79. Mattson WJ (1980) Herbivory in relation to plant nitrogen content. Annu Rev Ecol Syst 11: 119 - 161CrossRefGoogle Scholar
  80. McNaughton SJ, Oesterheld M, Frank DA, Williams KJ (1989) Ecosystem-level patterns ofprimary productivity and herbivory in terrestrial habitats. Nature 341: 142 - 144PubMedCrossRefGoogle Scholar
  81. Moore JC, Hunt HW (1988) Resource compartmentation and the stability of real ecosystems. Nature 333: 261 - 263CrossRefGoogle Scholar
  82. Mutikainen P, Walls M, Ovaska J, Keinänen M, Julkunen-Tiitto R, Vapaavuori E (2002) Costs of herbivore resistance in clonal saplings of Betula pendula. Oecologia 133: 364 - 371CrossRefGoogle Scholar
  83. Newman EI (1988) Mycorrhizal links between plants: their functioning and ecological significance. Adv Ecol Res 18: 243 - 271CrossRefGoogle Scholar
  84. Nitao JK, Zangerl AR, Berenbaum MR (2002) CNB: requiescat in pace? Oikos 98: 540 - 546CrossRefGoogle Scholar
  85. Obreht Z, Kerby NW, Gantar M, Rowell P (1993) Effects of root-associated N2-fixing cyanobacteria on the growth and nitrogen content of wheat (Triticum vulgare L.) seedlings. Biol Fertil Soils 15: 68 - 72CrossRefGoogle Scholar
  86. Oksanen L, Aunapuu M, Oksanen T, Schneider M, Ekerholm P, Lundberg PA, Armulik T, Aruoja V, Bondestad L (1997) Outlines of food webs in a low arctic tundra landscape in relation to three theories on trophic dynamics. In: Gange AC, Brown VK (eds) Multitrophic interactions in terrestrial systems. Blackwell, Oxford, pp 351 - 373Google Scholar
  87. Patten CL, Glick BR (1996) Bacterial biosynthesis of indole-3-acetic acid. Can J Microbiol 42: 207 - 220PubMedCrossRefGoogle Scholar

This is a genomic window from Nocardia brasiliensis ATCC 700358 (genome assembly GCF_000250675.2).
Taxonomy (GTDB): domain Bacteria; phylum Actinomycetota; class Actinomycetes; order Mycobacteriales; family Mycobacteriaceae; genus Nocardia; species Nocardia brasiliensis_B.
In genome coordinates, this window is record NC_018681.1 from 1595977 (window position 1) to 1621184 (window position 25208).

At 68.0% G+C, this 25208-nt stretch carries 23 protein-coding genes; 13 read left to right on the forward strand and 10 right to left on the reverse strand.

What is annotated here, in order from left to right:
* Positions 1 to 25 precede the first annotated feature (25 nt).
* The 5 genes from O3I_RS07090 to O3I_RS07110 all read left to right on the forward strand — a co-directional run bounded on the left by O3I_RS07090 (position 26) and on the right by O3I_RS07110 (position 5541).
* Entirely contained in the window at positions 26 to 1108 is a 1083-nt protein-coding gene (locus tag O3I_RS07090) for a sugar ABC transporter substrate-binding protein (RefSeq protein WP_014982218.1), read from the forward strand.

88. Petersen DJ, Srinivasan M, Chanway CP (1996) Bacillus polymyxa stimulates increased Rhizobium etli populations and nodulation when co-resident in the rhizosphere of Phaseolus vulgaris. FEMS Microbiol Lett 142: 271 - 276Google Scholar
  89. Phillips DA, Strong DR (2003) Rhizosphere control points: molecules to food webs. Ecology 84: 815CrossRefGoogle Scholar
  90. Phillips DA, Ferris H, Cook DR, Strong DR (2003) Molecular control points in rhizosphere food webs. Ecology 84: 816 - 826CrossRefGoogle Scholar
  91. Polis GA (1991) Complex trophic interactions in deserts: an empirical critique of food-web theory.Am Nat 138: 123 - 155Google Scholar
  92. Polis GA (1994) Food webs, trophic cascades and community structure. Aust J Ecol 19: 121 - 136CrossRefGoogle Scholar
  93. Polis GA, Strong DR (1996) Food web complexity and community dynamics. Am Nat 147: 813 - 846CrossRefGoogle Scholar
  94. Price PW (199 1) The plant vigor hypotheses and herbivore attack. Oikos 62:244-251Google Scholar
  95. Puri G, Ashman MR (1999) Microbial immobilization of 15N-labelled ammonium and nitrate in a temperate woodland soil. Soil Biol Biochem 31: 929 - 931CrossRefGoogle Scholar
  96. Reichle DE, O’Neill RV, Harris WF (1975) Principles of energy and material exchange in ecosystems. In: Van Dobben WH, Lowe McConnell RH (eds) Unifying concepts in ecology. Junk, The Hague, pp 27 - 43Google Scholar
  97. Reinhold-Hurek B, Hurek T (1997) Azoarcus spp. and their interactions with grass roots. Plant Soil 194: 57 - 64Google Scholar
  98. Ritz K, Griffiths BS (1987) Effects of carbon and nitrate additions to soil upon leaching of nitrate, microbial predators and nitrogen uptake by plants. Plant Soil 102: 289 - 237CrossRefGoogle Scholar
  99. Robinson D (1994) The response of plants to non-uniform supplies of nutrients. New Phytol 127: 635 - 674CrossRefGoogle Scholar
  100. Rolfe BG, Djordjevic MA, Weinman JJ, Mathesius U, Pittock C, Gärtner E, Ride EM, Dong Z, McCully M, McIver J (1997) Root morphogenesis in legumes and cereals and the effect of bacterial inoculation on root development. Plant Soil 194: 131 - 144CrossRefGoogle Scholar
  101. Rovira AD (199 1) Rhizosphere research–85 years of progress and frustration. In: Kleister DL, Cregan PB (eds) The rhizosphere and plant growth. Kluwer, Dordrecht, pp 3-13Google Scholar
  102. Ryle GJA, Powell CE, Gordon AJ (1979) The respiratory costs of nitrogen fixation in soybean, cowpea and white clover. J Exp Bot 30: 145 - 153CrossRefGoogle Scholar
  103. Scheu S (1993) There is an earthworm mobilizable nitrogen pool in soil. Pedobiologia 37: 1 - 7Google Scholar
  104. Scheu S (2001) Plants and generalist predators as links between the below-ground and above-ground system. Basic Appl Ecol 2: 3 - 13CrossRefGoogle Scholar